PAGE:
The only basis for sound government is based on natural law

Published 12:53 am Sunday, October 24, 2010

“The Five Thousand Year Leap – 28 Great Ideas that Changed the World,” written about thirty years ago by Dr. Cleon Scousen, has recently caught the attention of the public and, in the view of many, is likely to become a major resource for bringing about a healthier and happier America.

The first Principle for building a nation states, “The only reliable basis for sound government and just human relations is Natural Law.”

“Natural Law is God’s law. There are certain laws which govern the entire universe, and just as Thomas Jefferson said in the Declaration of Independence, there are laws which govern in the affairs of men which are “the laws of nature and of nature’s God.”

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The men who wrote America’s Constitution were all remarkably well read. Their writings “reflect a far broader knowledge of religious, political, historical, economic, and philosophical studies than would be found in any cross-section of American leaders today. They were also careful students of the Bible.. Nothing is more remarkable about the American leaders than the depth of knowledge concerning the essential elements of sound nation building.”

When they wrote the constitution the Founders drew from a number of great political thinkers from several periods in history. A favorite was Cicero who lived in the century before Jesus. They agreed with his basic principles for building a nation which included the following:

Honor, respect and love for the Creator by obeying his law as individuals and as a nation. Love for our fellow man; “this is the foundation of justice.”

    Teaching the Law of Nature to all.

    Understanding that Laws against Natural law are poisonous.

    Requiring that all laws must be measured against God’s law.

    Believing that Natural law is eternal and universal.

As he came to the end of his life Cicero reminded his countrymen that their final best hope was for the commonwealth to cleanse itself of their depravity and return to the Laws of the Creator. Our Founding Fathers also visualized a nation with a high level of moral and spiritual values. They used the national symbol, the eagle, to illustrate the structure of the United States. The eagle had three heads which stood for the three branches of government and two wings which symbolized the right and left political parties of the nation.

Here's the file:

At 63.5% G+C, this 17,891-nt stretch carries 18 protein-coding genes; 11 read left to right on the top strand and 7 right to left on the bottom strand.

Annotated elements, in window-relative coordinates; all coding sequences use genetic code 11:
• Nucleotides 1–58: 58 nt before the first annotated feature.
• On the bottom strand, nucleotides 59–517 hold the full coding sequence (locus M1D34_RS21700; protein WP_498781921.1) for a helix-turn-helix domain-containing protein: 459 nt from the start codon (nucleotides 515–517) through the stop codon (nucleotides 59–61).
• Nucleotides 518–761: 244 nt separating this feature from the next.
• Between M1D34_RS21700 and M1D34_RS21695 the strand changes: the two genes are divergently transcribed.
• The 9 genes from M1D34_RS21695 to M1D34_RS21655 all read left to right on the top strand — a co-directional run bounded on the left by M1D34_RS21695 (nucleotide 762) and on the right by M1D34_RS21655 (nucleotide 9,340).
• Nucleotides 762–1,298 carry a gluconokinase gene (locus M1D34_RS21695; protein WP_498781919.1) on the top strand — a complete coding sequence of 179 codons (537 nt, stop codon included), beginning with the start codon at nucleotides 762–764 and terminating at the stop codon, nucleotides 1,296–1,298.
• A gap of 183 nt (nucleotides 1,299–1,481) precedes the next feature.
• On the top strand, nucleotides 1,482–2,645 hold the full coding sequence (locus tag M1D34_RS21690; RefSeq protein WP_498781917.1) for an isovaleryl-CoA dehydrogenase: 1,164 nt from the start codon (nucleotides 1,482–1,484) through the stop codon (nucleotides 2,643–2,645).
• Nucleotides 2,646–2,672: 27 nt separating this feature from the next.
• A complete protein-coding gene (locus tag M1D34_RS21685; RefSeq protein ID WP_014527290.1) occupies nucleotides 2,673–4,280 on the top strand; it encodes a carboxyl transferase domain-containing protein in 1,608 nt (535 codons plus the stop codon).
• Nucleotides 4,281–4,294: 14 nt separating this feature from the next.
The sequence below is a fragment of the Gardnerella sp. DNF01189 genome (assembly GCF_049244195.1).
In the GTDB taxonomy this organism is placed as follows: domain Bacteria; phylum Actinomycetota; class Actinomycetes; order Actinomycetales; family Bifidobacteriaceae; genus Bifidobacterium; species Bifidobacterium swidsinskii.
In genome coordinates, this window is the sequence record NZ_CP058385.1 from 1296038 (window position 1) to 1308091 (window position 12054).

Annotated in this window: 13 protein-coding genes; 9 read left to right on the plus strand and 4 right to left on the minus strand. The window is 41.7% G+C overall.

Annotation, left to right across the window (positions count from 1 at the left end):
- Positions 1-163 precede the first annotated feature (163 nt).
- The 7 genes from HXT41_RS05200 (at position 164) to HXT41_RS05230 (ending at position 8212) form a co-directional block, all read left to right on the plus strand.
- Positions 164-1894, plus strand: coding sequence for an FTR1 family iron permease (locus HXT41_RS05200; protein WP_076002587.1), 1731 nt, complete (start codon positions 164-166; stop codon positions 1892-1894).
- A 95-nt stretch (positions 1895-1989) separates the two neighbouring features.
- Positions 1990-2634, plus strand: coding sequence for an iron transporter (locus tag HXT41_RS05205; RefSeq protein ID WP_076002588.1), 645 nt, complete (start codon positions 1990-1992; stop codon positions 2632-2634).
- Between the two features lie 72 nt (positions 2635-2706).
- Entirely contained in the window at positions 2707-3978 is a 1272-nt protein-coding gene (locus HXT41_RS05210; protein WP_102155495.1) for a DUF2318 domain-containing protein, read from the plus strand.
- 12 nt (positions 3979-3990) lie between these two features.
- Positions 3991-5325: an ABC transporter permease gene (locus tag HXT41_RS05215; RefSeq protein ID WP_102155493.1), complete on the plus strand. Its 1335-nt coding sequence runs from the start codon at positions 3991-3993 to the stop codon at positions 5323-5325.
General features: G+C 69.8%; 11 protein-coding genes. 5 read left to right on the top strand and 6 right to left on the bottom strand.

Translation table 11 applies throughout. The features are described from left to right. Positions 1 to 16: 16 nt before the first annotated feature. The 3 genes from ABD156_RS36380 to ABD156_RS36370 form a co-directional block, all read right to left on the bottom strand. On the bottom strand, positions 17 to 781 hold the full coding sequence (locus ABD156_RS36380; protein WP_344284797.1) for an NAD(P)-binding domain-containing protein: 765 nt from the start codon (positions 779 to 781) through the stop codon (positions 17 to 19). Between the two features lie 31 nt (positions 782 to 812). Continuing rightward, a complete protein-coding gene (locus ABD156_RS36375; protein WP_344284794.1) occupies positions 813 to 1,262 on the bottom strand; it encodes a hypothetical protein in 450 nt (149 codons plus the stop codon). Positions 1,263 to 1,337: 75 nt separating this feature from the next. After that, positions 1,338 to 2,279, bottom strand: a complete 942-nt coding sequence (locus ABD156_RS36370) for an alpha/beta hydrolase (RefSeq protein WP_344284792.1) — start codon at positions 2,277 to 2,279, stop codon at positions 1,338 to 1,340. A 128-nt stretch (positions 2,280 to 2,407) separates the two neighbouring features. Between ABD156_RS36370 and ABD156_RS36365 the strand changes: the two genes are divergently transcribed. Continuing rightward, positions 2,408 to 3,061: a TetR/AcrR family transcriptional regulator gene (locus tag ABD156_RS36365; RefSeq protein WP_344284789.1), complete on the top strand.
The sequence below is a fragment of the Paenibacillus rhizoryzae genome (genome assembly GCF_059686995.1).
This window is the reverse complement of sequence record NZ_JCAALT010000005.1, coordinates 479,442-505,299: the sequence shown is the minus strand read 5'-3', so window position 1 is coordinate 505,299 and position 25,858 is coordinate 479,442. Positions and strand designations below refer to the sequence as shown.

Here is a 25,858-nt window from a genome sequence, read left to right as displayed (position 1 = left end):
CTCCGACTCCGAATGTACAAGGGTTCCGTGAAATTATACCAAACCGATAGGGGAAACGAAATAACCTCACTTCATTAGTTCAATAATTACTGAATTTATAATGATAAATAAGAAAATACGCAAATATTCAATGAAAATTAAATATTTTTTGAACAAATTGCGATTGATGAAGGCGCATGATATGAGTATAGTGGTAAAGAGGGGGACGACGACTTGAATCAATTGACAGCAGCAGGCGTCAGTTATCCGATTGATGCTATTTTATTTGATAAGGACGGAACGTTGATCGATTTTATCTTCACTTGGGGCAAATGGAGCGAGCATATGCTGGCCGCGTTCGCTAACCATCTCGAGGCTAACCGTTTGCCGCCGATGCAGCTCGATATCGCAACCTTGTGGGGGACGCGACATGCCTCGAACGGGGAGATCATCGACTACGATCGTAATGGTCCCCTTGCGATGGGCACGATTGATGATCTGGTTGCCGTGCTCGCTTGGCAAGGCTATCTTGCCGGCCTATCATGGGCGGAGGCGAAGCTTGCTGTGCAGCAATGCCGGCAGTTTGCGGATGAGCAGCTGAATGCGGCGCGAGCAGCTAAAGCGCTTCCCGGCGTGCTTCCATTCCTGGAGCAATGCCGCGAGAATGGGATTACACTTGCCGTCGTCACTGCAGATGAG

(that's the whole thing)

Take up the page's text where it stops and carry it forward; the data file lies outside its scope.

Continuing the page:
Wing one is the problem-solving wing of compassion. Sensitive to the needs of the people and devising elaborate plans to meet the unfulfilled needs of the citizens.

The assignment of Wing two is to save the nations resources and the people’s freedom. Its function is to ask two questions: Can we afford it? What will it do to the rights and freedom of the people?

The author goes on to tell what happens when either of the two wings fail to do its job properly and his description from thirty years ago is an accurate picture of the condition of the nation today. Fortunately, when one of the two wings dominates the opposite wing is usually elected to stabilize the nation.

 According to the founders America needs both wings as a system of checks and balances. In his first inaugural address Jefferson described the need for the problem-solving Democratic-Republican party to which he belonged, as well as the Federalist to which John Adams belonged, “We are all Republicans – we are all Federalists”.

The two main resources for the writing of the Constitution were the English common law and the Old Testament. The Founders were pleased to note that the systems of the English common law and the law of the ancient Israelites were virtually the same. Both systems were set up as commonwealths of freemen. Both organized their citizens into small manageable units. Problems were

generally solved on the local level by local governments. The code of justice was based on reparations to the victim rather than fines and punishment by the commonwealth. Leaders were chosen and laws were enacted with the consent and approval of the people and the accused were presumed to be innocent until proven guilty.

Since the Constitution was adopted, five sources have been used to interpret it: Its wording and structure, the intentions of the writers, the judicial precedents, the social, economic and political consequences and natural law which is seldom considered nowadays— even though it was basic for the Founders.

Today the Supreme Court is almost evenly divided between those who favor a historical interpretation of the Constitution and those who favor making adjustments they consider justified by changing circumstances.

In the introduction to his book Dr. Skousen points out that the Founding Fathers did not invent the 28 ideas that changed the world but they were the first to inscribe them in a document. It worked so well that just after two years as a nation George Washington was able to write: “The United States enjoy a scene of prosperity and tranquility under the new government that could hardly have been hoped for”.